In Hartford Life Insurance Co. v. Bank of America Corp., No. 06-3805, 2007 WL 2398824, at *6 (S.D.N.Y. Aug. 21, 2007), the court found a due diligence presentation appended to the bank's due diligence manual was not privileged because it provided only generic descriptions of the law, did not apply those generic legal principles to specific facts, and did not disclose or reflect any confidential information disclosed by the bank. Although the document outlined the bank's due diligence policies, it contained "only highly generalized guide-lines" and "no specific factual information." Id.
Finally, Coastal States Gas Corp. v. Department of Energy, 617 F.2d 854, 858 (D.C. Cir. 1980) involved memoranda from regional Department of Energy counsel to auditors working in field offices, which were issued in response to requests for interpretations of regulations within the context of particular facts encountered by auditors in conducting an audit of the energy firm. The court rejected the agency's claim of privilege, finding the memoranda were "neutral, objective analyses of agency regulations" resembling "question and answer guidelines which might be found in an agency manual" and contained no private agency information or legal advice to the agency. Id. at 863. Moreover, the evidence revealed no attempt by the agency to keep the memoranda confidential. Id.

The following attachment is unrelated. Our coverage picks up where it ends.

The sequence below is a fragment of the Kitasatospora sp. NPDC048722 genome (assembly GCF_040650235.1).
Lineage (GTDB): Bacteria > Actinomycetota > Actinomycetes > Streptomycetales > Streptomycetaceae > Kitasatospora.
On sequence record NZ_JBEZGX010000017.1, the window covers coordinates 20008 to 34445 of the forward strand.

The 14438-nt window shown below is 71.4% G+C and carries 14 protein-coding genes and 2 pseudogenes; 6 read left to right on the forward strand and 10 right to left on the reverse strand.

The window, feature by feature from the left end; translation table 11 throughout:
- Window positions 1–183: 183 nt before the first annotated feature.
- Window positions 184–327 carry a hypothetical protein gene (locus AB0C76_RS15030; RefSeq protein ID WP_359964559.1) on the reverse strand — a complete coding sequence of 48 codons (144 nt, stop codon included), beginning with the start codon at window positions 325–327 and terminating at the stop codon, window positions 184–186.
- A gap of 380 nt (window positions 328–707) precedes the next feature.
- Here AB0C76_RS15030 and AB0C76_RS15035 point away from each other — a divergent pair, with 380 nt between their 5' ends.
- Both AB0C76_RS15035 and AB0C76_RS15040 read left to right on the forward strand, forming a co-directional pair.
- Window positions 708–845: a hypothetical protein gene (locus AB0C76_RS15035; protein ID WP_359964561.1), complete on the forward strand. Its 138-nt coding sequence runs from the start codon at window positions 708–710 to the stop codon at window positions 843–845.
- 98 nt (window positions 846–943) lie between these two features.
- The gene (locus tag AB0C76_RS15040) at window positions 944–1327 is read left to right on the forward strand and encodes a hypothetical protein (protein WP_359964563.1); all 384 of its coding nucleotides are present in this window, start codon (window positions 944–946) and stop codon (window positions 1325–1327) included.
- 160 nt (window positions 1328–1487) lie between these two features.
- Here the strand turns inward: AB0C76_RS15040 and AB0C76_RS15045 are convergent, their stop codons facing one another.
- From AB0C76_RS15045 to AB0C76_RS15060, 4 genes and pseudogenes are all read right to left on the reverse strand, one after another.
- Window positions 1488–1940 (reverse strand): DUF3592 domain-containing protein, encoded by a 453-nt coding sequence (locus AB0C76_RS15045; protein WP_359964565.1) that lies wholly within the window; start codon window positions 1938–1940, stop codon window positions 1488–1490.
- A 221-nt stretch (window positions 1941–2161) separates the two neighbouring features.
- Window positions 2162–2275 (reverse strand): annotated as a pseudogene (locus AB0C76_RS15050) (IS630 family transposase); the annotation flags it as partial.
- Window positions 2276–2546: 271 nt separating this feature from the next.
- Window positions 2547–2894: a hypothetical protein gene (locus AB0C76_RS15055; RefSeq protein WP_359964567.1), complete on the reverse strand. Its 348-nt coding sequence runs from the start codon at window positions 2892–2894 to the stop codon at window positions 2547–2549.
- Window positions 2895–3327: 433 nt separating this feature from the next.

CertainTeed contends [*8] these decisions all rested on the fact that no confidential client information was disclosed in the documents found non-privileged. But CertainTeed argues the scope of privilege in the Third Circuit is "substantially broader" because it applies to all legal advice in communications from attorney to client, whether or not confidential client information is disclosed. There is a split between courts as to whether communications from attorney to client are privileged only to the extent confidential client information is revealed or more broadly to the extent they contain privileged legal advice. Compare In re Six Grand Jury Witnesses, 979 F.2d 939, 943-44 (2d Cir. 1992) (privilege applies only to the extent attorney communication reveals client confidences) with United States v. Amerada Hess Corp., 619 F.2d 980, 986 (3d Cir. 1980) (privilege applies to attorney communication regardless of whether it reveals client confidences).
But CertainTeed overstates the difference between privilege law in this Circuit and elsewhere. The attorney-client privilege in the Third Circuit remains narrowly construed. See Westinghouse Elec. Corp. v. Republic of the Philippines, 951 F.2d 1414, 1429 (3d Cir. 1991). Moreover, Amerada Hess does not suggest all communications from attorney to client are privileged-the party seeking privilege must still establish the factors enumerated in Teleglobe for the privilege to apply.